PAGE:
- Poster presentation
- Open Access
Delayed admission to the ICU increases mortality in septic shock
© BioMed Central Ltd 2009
- Published: 23 June 2009
- Septic Shock
- Prospective Cohort Study
- Nosocomial Infection
- Public Hospital
- Clinical Deterioration
To evaluate the association between delay in ICU admission and mortality in patients with septic shock, which is known to be higher in public hospitals.
A prospective cohort study of patients referred to the ICU of University Hospital – Londrina State University, from January to December 2005, including 574 patients, following access protocol to the ICU in chronological order. The main outcome analyzed was the hospital mortality rate. Delay in admission due to lack of an available bed for immediate admission was considered the exposure factor in bivariate analysis between the two groups of patients (delayed admission and immediate admission). We also evaluated APACHE II and SOFA scores.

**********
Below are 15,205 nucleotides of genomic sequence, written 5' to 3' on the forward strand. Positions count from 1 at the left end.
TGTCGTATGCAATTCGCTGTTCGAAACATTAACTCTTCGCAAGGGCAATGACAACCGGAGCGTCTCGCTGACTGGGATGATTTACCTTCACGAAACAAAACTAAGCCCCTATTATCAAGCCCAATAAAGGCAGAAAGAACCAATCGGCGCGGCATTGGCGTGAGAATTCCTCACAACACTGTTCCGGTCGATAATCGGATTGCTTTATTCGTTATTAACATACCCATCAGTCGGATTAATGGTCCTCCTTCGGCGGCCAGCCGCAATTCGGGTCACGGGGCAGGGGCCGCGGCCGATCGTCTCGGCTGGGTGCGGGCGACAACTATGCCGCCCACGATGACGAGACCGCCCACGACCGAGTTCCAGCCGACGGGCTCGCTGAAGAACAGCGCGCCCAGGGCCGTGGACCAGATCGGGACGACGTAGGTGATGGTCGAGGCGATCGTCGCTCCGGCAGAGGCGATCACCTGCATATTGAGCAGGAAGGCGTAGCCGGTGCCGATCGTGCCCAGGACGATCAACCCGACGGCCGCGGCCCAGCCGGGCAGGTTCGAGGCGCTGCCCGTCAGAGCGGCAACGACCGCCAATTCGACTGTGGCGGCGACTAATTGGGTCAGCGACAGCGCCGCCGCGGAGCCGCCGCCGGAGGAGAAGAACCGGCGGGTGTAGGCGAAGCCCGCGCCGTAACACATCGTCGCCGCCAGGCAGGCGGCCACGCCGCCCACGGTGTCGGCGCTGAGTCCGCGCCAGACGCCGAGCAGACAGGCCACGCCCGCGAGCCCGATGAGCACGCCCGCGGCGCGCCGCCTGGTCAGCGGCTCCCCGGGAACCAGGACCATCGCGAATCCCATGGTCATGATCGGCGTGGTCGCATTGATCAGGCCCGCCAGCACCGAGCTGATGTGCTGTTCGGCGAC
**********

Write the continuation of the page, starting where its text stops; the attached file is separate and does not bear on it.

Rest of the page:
Among the 574 patients analyzed, 127 (22.1%) cases had septic shock as the admission diagnosis. Most of these patients with septic shock (66.9%) were in the group of delayed admission and more frequently they came from the emergency department (52.8%). There was no difference between the groups at bed solicitation related to age, sex, comorbidities, and SOFA and APACHE II scores. At admission, patients in the delayed admission group presented an increase in APACHE II and SOFA scores. They also had higher scores and nosocomial infection rates compared with the immediate admission group. Pneumonia was the most frequent site of infection in both groups. The hospital mortality rate was higher in the delayed admission group (82.4%) compared with the immediate admission group (64.3%) (P = 0.042), relative risk 1.28 (95% CI = 1.01 to 1.64; P = 0.042). Kaplan–Meier survival curves showed a tendency to lower survival rate for the delayed admission group (P = 0.05).
Delay in ICU admission results in increased risk of death in patients with septic shock. Higher APACHE II and SOFA scores of patients in the late admission group probably reflect clinical deterioration during the time delay.